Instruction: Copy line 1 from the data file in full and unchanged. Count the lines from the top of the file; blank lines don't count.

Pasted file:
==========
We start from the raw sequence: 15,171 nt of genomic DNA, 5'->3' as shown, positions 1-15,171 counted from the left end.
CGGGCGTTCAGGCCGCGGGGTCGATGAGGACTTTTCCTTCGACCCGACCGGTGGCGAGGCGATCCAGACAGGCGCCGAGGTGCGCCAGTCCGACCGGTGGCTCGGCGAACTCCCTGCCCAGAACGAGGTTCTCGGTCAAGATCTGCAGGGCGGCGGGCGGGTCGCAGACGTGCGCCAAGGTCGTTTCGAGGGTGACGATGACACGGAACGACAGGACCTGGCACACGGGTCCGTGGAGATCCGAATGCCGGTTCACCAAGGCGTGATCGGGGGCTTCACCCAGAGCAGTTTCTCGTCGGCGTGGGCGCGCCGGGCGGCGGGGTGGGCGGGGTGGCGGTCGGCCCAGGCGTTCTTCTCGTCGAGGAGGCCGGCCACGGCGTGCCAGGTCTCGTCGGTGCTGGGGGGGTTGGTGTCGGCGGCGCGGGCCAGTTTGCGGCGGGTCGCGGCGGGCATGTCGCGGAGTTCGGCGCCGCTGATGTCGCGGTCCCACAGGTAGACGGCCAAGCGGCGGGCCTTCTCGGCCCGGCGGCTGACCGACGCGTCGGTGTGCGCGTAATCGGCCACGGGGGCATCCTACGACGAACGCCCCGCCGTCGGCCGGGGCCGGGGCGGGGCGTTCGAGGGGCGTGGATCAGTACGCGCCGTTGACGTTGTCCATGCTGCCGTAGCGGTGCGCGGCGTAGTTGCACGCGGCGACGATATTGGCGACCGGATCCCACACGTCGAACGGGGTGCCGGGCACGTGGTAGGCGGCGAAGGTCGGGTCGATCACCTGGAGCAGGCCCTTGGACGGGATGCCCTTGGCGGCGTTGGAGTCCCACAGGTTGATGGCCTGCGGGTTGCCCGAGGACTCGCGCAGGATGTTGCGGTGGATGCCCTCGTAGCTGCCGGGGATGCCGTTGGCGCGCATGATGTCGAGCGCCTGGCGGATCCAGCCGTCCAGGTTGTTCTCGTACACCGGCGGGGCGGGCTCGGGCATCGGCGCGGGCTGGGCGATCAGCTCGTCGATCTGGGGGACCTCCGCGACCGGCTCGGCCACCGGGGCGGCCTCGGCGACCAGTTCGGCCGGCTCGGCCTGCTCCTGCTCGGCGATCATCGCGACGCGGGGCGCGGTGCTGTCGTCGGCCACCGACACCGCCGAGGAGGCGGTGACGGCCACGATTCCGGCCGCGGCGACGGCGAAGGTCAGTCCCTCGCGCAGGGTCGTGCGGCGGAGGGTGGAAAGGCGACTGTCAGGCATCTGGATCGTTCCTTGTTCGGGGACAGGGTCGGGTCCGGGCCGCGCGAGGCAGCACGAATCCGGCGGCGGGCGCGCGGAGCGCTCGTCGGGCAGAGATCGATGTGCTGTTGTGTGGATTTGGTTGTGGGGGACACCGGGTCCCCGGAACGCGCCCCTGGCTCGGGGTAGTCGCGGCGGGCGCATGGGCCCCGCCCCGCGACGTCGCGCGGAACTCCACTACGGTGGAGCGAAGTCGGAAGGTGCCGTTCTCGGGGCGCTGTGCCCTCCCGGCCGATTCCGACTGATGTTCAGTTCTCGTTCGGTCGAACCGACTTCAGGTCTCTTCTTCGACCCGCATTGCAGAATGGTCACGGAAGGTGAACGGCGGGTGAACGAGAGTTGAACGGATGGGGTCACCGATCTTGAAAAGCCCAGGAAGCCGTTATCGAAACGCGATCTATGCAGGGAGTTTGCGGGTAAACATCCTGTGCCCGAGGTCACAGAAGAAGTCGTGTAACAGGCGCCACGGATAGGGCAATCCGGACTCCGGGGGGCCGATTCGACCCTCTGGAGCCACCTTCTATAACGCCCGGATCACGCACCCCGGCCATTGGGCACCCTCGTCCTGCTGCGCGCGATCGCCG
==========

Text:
We start from the raw sequence: 15,171 nt of genomic DNA, 5'->3' as shown, positions 1-15,171 counted from the left end.